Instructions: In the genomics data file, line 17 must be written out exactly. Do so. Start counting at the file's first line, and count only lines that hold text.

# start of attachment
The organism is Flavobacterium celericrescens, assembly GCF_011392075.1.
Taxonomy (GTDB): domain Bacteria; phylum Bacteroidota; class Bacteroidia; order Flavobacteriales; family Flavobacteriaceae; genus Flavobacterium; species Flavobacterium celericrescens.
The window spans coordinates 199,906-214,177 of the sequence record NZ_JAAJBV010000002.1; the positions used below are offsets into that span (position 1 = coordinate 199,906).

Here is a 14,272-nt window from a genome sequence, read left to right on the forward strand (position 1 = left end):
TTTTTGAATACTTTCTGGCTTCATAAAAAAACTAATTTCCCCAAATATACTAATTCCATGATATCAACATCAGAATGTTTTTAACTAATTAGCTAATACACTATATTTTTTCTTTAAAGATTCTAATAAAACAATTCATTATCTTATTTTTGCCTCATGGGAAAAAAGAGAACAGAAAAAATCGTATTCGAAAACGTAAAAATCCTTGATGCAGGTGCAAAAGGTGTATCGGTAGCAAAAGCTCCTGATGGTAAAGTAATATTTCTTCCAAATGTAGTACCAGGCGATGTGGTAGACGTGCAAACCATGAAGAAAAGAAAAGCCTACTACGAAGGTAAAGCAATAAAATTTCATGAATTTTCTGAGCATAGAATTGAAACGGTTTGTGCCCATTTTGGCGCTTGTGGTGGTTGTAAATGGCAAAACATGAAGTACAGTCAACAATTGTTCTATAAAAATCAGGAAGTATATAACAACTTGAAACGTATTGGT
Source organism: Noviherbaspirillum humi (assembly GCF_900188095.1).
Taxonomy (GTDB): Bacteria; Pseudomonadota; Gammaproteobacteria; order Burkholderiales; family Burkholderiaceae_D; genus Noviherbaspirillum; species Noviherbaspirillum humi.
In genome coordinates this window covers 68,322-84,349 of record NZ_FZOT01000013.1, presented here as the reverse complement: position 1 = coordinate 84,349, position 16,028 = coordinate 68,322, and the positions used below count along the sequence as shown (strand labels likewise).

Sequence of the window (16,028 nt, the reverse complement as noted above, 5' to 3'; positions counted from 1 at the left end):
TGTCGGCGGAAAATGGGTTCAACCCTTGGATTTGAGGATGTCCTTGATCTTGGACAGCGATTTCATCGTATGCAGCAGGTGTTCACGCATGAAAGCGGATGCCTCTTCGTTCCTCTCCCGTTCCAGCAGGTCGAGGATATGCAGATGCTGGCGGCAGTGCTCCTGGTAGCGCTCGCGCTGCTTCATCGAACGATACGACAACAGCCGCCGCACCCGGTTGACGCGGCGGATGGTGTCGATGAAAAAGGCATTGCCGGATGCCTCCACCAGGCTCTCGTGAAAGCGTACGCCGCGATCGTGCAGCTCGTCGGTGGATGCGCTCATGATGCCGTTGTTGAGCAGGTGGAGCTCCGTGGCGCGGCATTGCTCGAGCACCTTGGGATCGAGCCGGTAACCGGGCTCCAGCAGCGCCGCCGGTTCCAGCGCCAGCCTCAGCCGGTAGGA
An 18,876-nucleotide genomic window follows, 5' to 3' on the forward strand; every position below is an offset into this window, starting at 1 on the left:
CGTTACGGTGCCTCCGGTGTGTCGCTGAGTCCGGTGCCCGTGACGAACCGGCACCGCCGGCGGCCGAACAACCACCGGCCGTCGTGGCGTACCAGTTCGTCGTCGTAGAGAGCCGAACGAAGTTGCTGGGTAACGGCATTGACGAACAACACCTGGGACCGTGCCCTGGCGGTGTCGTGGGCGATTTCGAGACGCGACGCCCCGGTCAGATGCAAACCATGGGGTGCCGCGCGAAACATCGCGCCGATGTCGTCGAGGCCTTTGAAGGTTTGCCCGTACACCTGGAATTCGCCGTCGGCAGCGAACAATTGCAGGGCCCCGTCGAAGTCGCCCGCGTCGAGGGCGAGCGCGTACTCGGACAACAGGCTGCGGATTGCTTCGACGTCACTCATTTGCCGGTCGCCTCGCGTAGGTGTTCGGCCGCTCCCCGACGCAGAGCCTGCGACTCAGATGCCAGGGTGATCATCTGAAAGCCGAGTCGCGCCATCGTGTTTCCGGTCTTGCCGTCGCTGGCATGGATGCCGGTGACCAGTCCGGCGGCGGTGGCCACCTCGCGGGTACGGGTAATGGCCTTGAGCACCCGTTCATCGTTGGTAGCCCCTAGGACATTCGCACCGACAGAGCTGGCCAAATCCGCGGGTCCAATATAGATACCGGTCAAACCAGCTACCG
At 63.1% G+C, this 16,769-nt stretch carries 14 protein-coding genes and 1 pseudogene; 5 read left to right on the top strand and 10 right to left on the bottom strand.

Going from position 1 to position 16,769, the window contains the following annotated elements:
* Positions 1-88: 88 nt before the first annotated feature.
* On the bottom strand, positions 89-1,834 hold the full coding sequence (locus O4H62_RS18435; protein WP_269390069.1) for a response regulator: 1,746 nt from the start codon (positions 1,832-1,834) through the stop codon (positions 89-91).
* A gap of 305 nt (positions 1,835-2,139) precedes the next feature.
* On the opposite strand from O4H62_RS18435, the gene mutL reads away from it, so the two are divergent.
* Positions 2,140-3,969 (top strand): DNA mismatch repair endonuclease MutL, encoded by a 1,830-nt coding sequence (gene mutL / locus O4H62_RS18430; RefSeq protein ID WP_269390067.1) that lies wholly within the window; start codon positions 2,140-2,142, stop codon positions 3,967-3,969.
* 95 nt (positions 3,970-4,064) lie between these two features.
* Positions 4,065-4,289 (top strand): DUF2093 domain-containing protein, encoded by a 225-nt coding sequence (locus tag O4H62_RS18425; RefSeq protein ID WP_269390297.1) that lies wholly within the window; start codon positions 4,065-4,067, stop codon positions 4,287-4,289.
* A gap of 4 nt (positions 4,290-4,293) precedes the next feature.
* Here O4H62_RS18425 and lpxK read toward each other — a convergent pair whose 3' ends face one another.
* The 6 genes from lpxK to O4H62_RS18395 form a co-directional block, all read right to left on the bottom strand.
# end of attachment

* A gap of 305 nt (positions 1,835-2,139) precedes the next feature.